Date of Graduation
Statler College of Engineering and Mineral Resources
Mechanical and Aerospace Engineering
The main objective of this research was to design and develop a planform shape for a single passenger, unpowered, subsonic glider that relies on gravitational forces for momentum. The wing structure and aerodynamic shape optimized the benefits of near-ground flight (i.e. the increased lift and decreased induced drag), and as a result reduced the overall aircraft weight and wingspan, and enhanced the maneuverability of the craft.;The design faced many challenges as a result of flight in the ground effect regime. There were natural instabilities, primarily in the longitudinal direction that caused the glider to pitch up. In addition, the wing size needed to be minimized in order to contain flight to the ground effect regime while maintaining enough lift to generate flight for a given rider.;An initial straight wing design was developed to determine if a ground effect vehicle without specialty aerodynamic features (such as wingtips, dihedral, twist, etc) could be created. As a result, a basic glider was designed that had a 10.6 ft root chord length with a wing span of 18 ft; this design accommodated the physical requirements of a pilot while maintaining acceptable but limited maneuverability.;In an effort to enhance aerodynamic performance, above that achieved by a straight wing design, variations in the planform shape were examined computationally in ground effect. These changes were inspired by the wing structures of birds that utilize ground effect for a large portion of their flight regime such as seagulls and pelicans. The modifications include twisting and curving the wings in an effort to vary the frontal areas and arc the wings towards the ground plane. The optimal design configurations were then tested experimentally in the subsonic wind tunnel, at reduced Reynolds number, to verify the performance characteristic trends and compared with the predicted CFD and analytical results.;Results indicated that 10% twisted wings produced the greatest improvement in the lift profile as compared to the baseline straight wing design of the glider while in ground effect. This allowed for a reduction in the overall size of the glider by 4.5% which allows for an overall reduction in weight and a decrease in the wing span allowing for an increasing in the banking angle and thus an increase in the maneuverability.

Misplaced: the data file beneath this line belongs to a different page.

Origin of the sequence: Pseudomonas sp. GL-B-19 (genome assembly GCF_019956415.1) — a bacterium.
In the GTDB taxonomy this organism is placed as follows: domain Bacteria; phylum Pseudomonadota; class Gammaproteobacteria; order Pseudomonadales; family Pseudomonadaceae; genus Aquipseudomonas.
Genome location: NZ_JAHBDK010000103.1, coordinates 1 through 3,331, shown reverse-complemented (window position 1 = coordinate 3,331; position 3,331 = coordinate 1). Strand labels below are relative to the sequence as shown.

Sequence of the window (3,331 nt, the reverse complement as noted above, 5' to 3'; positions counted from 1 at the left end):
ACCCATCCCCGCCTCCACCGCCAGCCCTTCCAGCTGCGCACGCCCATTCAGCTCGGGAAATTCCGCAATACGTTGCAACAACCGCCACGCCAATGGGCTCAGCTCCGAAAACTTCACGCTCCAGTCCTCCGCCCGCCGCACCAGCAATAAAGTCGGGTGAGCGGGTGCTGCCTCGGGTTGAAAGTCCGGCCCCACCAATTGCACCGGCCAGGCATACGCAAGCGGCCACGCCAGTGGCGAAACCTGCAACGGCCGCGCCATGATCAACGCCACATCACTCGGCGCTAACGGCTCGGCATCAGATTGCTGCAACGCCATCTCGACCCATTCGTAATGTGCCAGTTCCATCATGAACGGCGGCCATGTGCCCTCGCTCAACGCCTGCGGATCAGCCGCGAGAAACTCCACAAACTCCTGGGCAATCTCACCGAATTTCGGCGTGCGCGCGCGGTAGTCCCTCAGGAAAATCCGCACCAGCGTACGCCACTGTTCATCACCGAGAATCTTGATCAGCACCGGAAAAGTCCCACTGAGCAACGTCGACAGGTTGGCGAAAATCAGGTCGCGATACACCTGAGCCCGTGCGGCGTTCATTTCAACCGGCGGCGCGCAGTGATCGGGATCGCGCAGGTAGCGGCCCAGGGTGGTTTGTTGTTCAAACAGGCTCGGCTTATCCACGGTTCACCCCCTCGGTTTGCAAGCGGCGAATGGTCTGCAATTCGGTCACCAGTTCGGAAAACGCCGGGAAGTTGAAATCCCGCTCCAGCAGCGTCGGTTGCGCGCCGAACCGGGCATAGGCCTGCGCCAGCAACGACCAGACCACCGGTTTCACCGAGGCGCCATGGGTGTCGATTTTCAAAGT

Hubbell, Meagan L., "Planform Characterization of a High Lift, Low Speed, Ground Effect Glider" (2012). Graduate Theses, Dissertations, and Problem Reports. 4869.